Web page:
By Edward M. Bury, APR (aka The PRDude)
Led by Mayor Rahm Emanuel, Governor Bruce Rauner and local business and civic leaders, Chicago has offered Amazon 10 potential sites — eight in the city and two in the suburbs — to consider for the proposed complex. Marketing messages have highlighted the city’s strong points, like central location with two international airports, world-class cultural and educational institutions, strong (well most of the time) infrastructure, vibrant neighborhoods (well, many but certainly not all), dynamic business community and many others.
Thankfully, I have not read any nonsense about the attraction of real deep dish pizza or Chicago style (hold the ketchup) hot dogs.
Although, I anticipate a continued barrage of business stories about the Amazon bid well into 2018, when Chicago will learn where it ranks among the 238 North American cities bidding for HQ2 and its proposed 50,000 employees.
A few weeks ago, the former CEO of the city’s chamber of commerce published a rather compelling “open letter” to Amazon CEO Jeff Bezos, offering several reasons why Chicago should land this so-called “once-in-a-generation” corporate and economic plum.
And, a few days ago, the Chicago Tribune published a news story announcing proposed plans by Chicago real estate concern Sterling Bay to offer Amazon naming for a stadium within the newly-designated Lincoln Works property on the North Side. Great idea, but I’m not sure what team would play games at the stadium since the city’s professional franchises already have homes.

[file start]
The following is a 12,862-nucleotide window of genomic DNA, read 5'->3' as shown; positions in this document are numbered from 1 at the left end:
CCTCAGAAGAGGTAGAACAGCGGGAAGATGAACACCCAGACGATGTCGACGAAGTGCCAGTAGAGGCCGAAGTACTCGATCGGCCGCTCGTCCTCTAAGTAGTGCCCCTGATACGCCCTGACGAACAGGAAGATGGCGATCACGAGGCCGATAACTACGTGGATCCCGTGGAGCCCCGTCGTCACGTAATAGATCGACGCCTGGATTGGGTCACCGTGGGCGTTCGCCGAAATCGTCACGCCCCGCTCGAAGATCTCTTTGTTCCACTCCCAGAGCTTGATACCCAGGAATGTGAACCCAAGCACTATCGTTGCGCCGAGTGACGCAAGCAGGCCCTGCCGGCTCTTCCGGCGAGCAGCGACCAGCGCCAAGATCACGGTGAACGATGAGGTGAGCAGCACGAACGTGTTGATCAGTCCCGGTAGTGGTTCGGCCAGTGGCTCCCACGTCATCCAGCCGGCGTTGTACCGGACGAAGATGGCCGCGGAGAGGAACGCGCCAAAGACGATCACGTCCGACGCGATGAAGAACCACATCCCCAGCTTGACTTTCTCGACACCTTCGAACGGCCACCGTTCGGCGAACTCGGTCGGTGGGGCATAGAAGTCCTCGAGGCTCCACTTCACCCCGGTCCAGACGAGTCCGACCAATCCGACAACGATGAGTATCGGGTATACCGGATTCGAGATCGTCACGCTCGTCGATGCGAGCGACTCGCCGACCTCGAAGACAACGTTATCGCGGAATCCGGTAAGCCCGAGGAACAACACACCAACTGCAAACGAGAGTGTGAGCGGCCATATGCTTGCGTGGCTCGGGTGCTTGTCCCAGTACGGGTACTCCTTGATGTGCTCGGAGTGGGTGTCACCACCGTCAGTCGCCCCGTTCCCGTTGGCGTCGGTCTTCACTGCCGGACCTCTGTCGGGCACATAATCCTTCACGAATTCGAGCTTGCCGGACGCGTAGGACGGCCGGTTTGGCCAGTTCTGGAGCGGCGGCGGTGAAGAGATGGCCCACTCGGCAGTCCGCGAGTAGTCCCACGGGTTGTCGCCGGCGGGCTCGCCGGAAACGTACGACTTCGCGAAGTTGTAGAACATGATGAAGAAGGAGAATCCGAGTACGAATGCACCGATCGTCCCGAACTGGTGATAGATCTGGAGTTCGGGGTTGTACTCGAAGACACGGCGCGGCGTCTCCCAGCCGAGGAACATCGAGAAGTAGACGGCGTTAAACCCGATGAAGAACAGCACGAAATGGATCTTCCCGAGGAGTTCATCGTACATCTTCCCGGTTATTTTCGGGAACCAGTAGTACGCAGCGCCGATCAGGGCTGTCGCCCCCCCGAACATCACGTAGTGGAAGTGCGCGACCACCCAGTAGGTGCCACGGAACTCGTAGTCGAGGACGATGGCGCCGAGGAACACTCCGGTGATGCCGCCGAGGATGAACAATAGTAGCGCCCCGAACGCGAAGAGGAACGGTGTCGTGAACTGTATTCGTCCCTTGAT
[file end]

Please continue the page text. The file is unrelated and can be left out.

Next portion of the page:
So, now it’s this life-long Chicago resident’s opportunity to share some thoughts behind making Chicago Amazon’s HQ2.
Retail Legacy. Without question, Chicago can boast a retail history unparalleled in the nation. The mail-order industry, led by Sears & Roebuck and Montgomery Ward, was founded here and thrived for a century. On a related note, the meatpacking industry was born and thrived here for decades. Chicago knows how to host groundbreaking commerce and industry.
Non-Profit Powerhouse. This fact often is lost when listing metropolitan Chicago’s economic and civic strengths: The size and scope of its non-profit and association organizations, some of the largest in the nation. As noted from this page on the Chicago Association Forum’s website, the region’s associations — some 1,600 total — contribute billions to the economy. Associations also function as advocates for culture and commerce, generate research and stimulate dialogue. This is a benefit other cities simply can’t match.
It’s Been Done Here Before. I won’t tread on that quote about dispensing with minuscule ideas. Yet its message rings true here in Chicago, which gave the world the first true skyscraper, which hosted an international exhibition two decades after a devastating fire, which nurtured and lost and rebuilt great industries, which emerged from many catastrophes still strong and ready to take on new challenges.
Amazon and other online retailers may be (and deservedly so) blamed for putting bricks and mortar retailers out of business. Montgomery Ward no longer exists, and Sears is facing challenges to remain profitable.
Should Mr. Bezos decide on Chicago as the next step for the online empire he created, I maintain the city would rise up to the challenge. And, by the way, along with pizza and hot dogs, we have are home to Italian beef.